Someone once said “My old dog does this amazing thing where he just exists and makes my whole life better because of it”.  Very wise words indeed.   


When we welcome a furry family member into our lives we also sign up for having to make tough decisions for them – decisions about preventative health care, medical treatment and also end of life care. 

A week ago we found out our chocolate lab Diego (for some reason us chocolate lab owners always have to specify the chocolate part as if somehow that makes them even sweeter than they already are)… I digress … We found out Diego had a large “splenic mass” – approximately the size of a football. When I heard this I was like “oh…ok…like the size of one of those footballs for babies?” (this is called denial). I was promptly corrected “no, like the size of one of those footballs for grown ups” – this was not good. 

We were not ready for this mostly because Dr. Google told us that his evening hacking cough and slightly distended belly (yeah I said slightly) were due to something else that although not great was not an immediate life threatening condition. Dr. Google lies.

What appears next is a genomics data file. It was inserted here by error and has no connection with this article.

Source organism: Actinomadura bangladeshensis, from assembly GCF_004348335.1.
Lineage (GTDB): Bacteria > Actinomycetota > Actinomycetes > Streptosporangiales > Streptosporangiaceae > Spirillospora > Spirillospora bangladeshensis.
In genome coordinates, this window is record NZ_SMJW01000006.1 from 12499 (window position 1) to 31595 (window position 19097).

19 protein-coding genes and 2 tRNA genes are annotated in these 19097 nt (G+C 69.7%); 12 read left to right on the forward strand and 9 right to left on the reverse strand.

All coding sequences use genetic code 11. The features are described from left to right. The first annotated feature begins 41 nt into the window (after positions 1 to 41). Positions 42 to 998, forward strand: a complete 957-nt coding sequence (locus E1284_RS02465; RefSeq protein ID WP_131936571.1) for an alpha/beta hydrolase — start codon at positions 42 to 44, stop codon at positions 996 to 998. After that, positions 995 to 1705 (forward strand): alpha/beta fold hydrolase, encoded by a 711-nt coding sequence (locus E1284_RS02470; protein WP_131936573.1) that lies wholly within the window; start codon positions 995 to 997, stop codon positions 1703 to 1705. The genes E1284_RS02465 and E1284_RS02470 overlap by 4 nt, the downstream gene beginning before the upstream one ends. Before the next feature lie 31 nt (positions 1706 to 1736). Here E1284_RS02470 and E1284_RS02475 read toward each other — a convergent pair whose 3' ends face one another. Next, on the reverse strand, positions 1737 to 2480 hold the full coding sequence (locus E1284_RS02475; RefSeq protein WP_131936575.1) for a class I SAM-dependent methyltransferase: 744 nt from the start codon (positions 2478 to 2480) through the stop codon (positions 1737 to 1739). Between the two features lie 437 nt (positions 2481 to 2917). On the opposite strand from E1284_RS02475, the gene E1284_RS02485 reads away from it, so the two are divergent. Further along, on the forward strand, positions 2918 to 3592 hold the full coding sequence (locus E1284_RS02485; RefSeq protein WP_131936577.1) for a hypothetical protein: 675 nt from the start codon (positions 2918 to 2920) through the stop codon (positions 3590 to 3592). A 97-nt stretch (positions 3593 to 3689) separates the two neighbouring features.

And so began the agonizing decisions – what is this thing and what are we going to do about it? There were really only two possibilities – a benign tumour or a malignant one. There are a lot of fancy medical words for the different types of tumours of the spleen but I won’t confuse you with that. Basically none of them are good – some blow up while inside and are fatal, some spread to other organs and are fatal, some keep growing and squeeze other organs and that becomes fatal. We had some tests done but nothing conclusive came from them, biopsy wasn’t an option because of the blowing-up part. What we did know was this: if benign the “cure” is surgical removal,  malignant ones are aggressive and at best you can get more quality time if removed – cure is unlikely. And the other thing we knew is that Diego is 12 years old.

Diego on the way to his ultrasound appointment.